Public school advocates have mixed feelings about the commission's report. "In some ways it was on the mark," said Richard Novak, assistant director for government relations at the American Association of State Colleges and Universities. "In other ways it was off the mark." Novak took issue with the report's conclusion that building public satellite campuses in underserved areas is inefficient. "I think it's cheaper than
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putting money into private education," he said.
Last summer, in trying to head off an emerging turf clash in the Peoria area, the IBHE signaled its willingness to try innovative approaches to meeting the needs of underserved areas, without resorting to branch campuses. In July, the board approved a tuition subsidy plan for certain students at Peoria's private Bradley University. The IBHE agreed to subsidize the tuition of "place-bound'' undergraduate students who want to pursue a college education but can't leave the area because of jobs and family responsibilities or afford Bradley's high tuition. The $360,000 annual subsidy allows Bradley to lower the tuition for such students to the same amount they would pay at a state school, about $2,400 per year, compared to Bradley's normal $8,500 annual tuition.
Public university officials urged the IBHE to reject Bradley's proposal, which was hastily put together after a citizens group was formed to lobby the IBHE for a public academic center in Peoria. Groves was one of the most vocal critics of the proposal. "Public schools should be given a chance to bid for the same kind of service in the Peoria area," he told the IBHE.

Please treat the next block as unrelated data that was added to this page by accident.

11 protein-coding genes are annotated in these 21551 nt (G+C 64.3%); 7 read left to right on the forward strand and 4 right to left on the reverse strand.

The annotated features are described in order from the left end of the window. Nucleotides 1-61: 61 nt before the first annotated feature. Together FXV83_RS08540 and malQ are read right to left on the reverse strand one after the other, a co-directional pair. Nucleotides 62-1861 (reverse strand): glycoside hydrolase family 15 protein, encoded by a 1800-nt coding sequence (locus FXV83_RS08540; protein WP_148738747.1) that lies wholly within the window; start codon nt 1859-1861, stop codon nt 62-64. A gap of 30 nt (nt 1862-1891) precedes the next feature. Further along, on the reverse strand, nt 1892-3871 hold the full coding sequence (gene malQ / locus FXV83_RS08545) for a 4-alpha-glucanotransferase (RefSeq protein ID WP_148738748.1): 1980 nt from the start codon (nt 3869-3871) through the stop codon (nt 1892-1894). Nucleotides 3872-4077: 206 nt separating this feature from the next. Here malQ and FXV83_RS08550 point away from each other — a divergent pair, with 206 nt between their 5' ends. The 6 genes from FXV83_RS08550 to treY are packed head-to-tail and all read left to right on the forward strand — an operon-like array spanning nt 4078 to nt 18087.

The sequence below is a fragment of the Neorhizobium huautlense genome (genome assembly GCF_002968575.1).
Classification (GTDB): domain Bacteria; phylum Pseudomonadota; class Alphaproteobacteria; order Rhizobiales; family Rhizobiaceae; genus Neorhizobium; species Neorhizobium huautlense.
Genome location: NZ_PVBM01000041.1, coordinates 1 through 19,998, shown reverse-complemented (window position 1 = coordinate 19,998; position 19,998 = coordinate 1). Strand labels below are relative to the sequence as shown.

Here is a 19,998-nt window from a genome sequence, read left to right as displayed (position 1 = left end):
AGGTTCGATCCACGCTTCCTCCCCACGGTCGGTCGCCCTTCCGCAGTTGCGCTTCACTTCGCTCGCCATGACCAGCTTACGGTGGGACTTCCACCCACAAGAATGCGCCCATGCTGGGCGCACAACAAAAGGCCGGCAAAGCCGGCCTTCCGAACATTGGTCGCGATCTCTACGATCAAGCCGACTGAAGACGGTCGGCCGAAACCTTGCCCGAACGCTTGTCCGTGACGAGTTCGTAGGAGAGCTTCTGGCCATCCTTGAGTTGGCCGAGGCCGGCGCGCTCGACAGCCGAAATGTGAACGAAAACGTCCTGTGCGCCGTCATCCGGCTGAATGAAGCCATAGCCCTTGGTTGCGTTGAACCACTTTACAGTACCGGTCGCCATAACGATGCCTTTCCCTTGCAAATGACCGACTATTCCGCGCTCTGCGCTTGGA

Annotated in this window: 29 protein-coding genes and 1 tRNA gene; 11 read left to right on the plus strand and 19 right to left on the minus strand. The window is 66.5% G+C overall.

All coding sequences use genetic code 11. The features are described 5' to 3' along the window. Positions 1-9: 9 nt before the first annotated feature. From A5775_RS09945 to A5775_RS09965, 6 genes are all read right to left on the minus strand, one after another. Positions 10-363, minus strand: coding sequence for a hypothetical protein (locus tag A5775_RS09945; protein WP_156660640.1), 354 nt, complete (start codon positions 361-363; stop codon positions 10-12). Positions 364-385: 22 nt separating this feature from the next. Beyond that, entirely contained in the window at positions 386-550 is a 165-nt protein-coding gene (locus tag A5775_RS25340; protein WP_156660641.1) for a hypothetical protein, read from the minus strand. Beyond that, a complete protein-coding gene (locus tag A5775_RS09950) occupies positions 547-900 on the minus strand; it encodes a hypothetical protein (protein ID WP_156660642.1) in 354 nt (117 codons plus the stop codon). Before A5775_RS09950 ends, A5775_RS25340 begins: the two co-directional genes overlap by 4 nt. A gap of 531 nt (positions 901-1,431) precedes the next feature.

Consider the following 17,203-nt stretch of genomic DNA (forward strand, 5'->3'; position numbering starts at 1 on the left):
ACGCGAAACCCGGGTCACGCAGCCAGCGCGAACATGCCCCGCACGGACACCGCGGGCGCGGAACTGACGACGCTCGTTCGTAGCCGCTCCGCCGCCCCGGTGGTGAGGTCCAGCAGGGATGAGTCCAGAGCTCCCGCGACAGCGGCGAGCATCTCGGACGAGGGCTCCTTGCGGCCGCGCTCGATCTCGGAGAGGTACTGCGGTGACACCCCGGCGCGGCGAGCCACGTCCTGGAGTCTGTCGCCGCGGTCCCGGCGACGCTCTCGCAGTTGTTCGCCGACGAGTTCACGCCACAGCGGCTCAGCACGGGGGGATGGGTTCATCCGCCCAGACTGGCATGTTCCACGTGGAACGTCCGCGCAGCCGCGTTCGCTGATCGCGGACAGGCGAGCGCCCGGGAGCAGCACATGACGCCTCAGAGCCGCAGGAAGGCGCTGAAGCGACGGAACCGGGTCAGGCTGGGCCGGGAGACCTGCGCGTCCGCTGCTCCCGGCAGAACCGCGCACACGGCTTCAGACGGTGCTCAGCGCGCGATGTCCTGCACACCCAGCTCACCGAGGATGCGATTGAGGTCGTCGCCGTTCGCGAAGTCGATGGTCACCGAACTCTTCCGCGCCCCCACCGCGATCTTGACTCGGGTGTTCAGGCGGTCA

Other public school administrators said Bradley's plan raised fundamental questions about how far the state should go in subsidizing private schools. They suggested that if the program were approved, other private institutions would get in line for their handout. But most IBHE members felt they weren't setting a dangerous precedent. Board member Rey Brune spoke for the board's majority when he said, "I don't believe we are making a great policy decision that will open up the gates. Chicken Little was wrong. The sky is not falling." But to calm the public schools' concerns, the board designated the subsidy a pilot program and put a three-year ban on similar requests from other private schools.
Whether the IBHE helped avert a turf battle in the Peoria area is an open question. Shortly before the board's vote on the Bradley proposal, two Board of Regents universities, Sangamon State (Springfield) and Illinois State (Bloomington-Normal), announced plans to bring more public education to the Peoria area. SSU wanted to expand its course offerings on the campus of Illinois Central College, the community college in East Peoria, where SSU has offered three bachelor's degrees since 1975. ISU also planned to start offering classes in the Peoria area. After the board approved the tuition subsidy proposal, ISU retreated. But ISU President Thomas Wallace said in August that the university was still interested in moving into Peoria. Bradley administrators agreed last fall to let SSU hold its classes on the Bradley campus.
ISU's Wallace notes that the tuition subsidies are limited to a narrow class of students in only a handful of undergraduate programs that Bradley administrators predict will be most in demand. "I don't think the Bradley proposal really answers the question," he said. "We have to work out a way for residents of the Peoria area to have broader access to a public university.''